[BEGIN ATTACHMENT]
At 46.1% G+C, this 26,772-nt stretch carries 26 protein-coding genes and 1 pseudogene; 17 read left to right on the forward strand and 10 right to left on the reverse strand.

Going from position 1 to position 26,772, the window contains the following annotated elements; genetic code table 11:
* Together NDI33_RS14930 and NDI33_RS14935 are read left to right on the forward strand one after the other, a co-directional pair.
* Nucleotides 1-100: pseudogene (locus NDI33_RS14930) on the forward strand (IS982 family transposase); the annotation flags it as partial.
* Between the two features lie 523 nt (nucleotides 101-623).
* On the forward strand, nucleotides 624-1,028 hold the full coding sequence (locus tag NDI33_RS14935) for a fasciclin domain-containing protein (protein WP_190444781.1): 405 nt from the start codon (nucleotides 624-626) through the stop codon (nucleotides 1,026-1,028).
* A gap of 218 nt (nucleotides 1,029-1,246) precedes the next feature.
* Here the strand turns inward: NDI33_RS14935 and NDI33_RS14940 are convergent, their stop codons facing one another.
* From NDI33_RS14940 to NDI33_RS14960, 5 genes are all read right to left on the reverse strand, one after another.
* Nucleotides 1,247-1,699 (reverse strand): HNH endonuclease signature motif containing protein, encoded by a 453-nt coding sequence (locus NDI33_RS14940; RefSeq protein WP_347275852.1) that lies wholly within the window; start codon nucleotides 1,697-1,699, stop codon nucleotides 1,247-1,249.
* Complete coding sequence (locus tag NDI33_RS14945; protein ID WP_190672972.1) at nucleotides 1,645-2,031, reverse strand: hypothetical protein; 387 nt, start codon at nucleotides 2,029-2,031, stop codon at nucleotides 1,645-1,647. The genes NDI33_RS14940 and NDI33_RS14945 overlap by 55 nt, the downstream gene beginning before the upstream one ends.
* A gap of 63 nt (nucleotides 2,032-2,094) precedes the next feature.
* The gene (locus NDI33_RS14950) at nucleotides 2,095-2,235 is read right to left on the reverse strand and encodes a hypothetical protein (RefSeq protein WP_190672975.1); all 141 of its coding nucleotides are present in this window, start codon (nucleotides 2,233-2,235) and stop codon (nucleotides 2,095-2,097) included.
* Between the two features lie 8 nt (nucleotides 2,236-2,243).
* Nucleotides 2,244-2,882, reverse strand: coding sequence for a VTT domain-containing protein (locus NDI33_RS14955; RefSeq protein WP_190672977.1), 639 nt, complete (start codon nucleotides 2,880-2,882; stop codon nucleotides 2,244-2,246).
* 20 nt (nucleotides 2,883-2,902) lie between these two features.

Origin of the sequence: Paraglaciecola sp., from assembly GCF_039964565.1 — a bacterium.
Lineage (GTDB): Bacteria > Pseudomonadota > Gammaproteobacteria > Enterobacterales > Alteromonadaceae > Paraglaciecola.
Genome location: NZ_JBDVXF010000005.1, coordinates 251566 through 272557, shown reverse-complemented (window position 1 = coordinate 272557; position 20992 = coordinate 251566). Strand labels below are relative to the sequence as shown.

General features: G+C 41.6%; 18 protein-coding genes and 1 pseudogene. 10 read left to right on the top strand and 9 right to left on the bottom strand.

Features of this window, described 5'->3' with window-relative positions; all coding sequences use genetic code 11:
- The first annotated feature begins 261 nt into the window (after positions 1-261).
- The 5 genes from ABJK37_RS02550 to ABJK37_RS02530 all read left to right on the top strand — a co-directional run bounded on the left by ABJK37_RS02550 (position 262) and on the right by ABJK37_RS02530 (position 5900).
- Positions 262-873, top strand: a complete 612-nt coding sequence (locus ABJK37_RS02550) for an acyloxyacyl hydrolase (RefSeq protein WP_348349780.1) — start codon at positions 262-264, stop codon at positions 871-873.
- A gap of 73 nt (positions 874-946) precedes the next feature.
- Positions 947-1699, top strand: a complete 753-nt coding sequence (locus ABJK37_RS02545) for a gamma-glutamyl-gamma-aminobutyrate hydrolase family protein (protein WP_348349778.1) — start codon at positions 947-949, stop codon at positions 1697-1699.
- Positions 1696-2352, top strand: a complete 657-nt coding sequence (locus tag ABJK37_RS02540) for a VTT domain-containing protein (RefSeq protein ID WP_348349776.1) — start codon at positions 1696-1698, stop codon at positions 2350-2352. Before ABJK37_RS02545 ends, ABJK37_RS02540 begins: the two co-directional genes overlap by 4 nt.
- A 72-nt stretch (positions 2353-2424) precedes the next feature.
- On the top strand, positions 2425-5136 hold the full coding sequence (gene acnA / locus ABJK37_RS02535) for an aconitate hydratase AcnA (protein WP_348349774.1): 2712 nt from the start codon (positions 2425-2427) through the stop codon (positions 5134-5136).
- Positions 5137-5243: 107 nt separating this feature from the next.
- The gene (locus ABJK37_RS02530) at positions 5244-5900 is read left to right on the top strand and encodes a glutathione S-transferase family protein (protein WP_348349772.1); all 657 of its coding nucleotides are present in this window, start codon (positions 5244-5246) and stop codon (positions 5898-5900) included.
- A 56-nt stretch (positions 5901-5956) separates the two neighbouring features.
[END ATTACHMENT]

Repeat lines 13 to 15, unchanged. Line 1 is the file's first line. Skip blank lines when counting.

* The gene (locus NDI33_RS14950) at nucleotides 2,095-2,235 is read right to left on the reverse strand and encodes a hypothetical protein (RefSeq protein WP_190672975.1); all 141 of its coding nucleotides are present in this window, start codon (nucleotides 2,233-2,235) and stop codon (nucleotides 2,095-2,097) included.
* Between the two features lie 8 nt (nucleotides 2,236-2,243).
* Nucleotides 2,244-2,882, reverse strand: coding sequence for a VTT domain-containing protein (locus NDI33_RS14955; RefSeq protein WP_190672977.1), 639 nt, complete (start codon nucleotides 2,880-2,882; stop codon nucleotides 2,244-2,246).